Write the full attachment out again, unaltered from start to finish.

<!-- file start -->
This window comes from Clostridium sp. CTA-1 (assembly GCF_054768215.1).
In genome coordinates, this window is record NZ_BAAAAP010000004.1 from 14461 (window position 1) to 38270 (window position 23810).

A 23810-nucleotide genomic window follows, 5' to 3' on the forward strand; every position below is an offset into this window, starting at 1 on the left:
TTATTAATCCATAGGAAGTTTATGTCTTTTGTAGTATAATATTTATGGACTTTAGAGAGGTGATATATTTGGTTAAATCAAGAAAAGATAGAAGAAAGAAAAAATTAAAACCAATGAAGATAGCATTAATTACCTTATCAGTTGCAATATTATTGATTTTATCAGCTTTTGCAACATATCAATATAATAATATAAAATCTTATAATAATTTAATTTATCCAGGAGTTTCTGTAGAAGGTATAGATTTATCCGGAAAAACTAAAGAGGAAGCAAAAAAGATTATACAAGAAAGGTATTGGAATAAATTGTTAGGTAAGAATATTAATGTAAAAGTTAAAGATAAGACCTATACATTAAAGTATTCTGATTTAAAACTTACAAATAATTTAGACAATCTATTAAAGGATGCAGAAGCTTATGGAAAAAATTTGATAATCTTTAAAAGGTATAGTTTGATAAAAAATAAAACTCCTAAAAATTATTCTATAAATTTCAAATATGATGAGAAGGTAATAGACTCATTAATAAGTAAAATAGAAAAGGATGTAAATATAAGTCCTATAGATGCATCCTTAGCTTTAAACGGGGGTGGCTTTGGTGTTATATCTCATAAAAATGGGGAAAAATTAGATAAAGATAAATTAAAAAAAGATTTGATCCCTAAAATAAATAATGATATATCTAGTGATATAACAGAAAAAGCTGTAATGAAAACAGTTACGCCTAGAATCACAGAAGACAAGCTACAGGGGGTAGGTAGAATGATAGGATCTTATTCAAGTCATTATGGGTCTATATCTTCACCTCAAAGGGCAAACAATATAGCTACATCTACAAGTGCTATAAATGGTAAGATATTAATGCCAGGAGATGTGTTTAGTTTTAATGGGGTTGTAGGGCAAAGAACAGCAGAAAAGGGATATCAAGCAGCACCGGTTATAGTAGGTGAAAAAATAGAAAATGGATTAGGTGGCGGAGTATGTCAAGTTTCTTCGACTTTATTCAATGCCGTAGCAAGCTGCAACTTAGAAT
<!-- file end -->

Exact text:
This window comes from Clostridium sp. CTA-1 (assembly GCF_054768215.1).
In genome coordinates, this window is record NZ_BAAAAP010000004.1 from 14461 (window position 1) to 38270 (window position 23810).

A 23810-nucleotide genomic window follows, 5' to 3' on the forward strand; every position below is an offset into this window, starting at 1 on the left:
TTATTAATCCATAGGAAGTTTATGTCTTTTGTAGTATAATATTTATGGACTTTAGAGAGGTGATATATTTGGTTAAATCAAGAAAAGATAGAAGAAAGAAAAAATTAAAACCAATGAAGATAGCATTAATTACCTTATCAGTTGCAATATTATTGATTTTATCAGCTTTTGCAACATATCAATATAATAATATAAAATCTTATAATAATTTAATTTATCCAGGAGTTTCTGTAGAAGGTATAGATTTATCCGGAAAAACTAAAGAGGAAGCAAAAAAGATTATACAAGAAAGGTATTGGAATAAATTGTTAGGTAAGAATATTAATGTAAAAGTTAAAGATAAGACCTATACATTAAAGTATTCTGATTTAAAACTTACAAATAATTTAGACAATCTATTAAAGGATGCAGAAGCTTATGGAAAAAATTTGATAATCTTTAAAAGGTATAGTTTGATAAAAAATAAAACTCCTAAAAATTATTCTATAAATTTCAAATATGATGAGAAGGTAATAGACTCATTAATAAGTAAAATAGAAAAGGATGTAAATATAAGTCCTATAGATGCATCCTTAGCTTTAAACGGGGGTGGCTTTGGTGTTATATCTCATAAAAATGGGGAAAAATTAGATAAAGATAAATTAAAAAAAGATTTGATCCCTAAAATAAATAATGATATATCTAGTGATATAACAGAAAAAGCTGTAATGAAAACAGTTACGCCTAGAATCACAGAAGACAAGCTACAGGGGGTAGGTAGAATGATAGGATCTTATTCAAGTCATTATGGGTCTATATCTTCACCTCAAAGGGCAAACAATATAGCTACATCTACAAGTGCTATAAATGGTAAGATATTAATGCCAGGAGATGTGTTTAGTTTTAATGGGGTTGTAGGGCAAAGAACAGCAGAAAAGGGATATCAAGCAGCACCGGTTATAGTAGGTGAAAAAATAGAAAATGGATTAGGTGGCGGAGTATGTCAAGTTTCTTCGACTTTATTCAATGCCGTAGCAAGCTGCAACTTAGAAT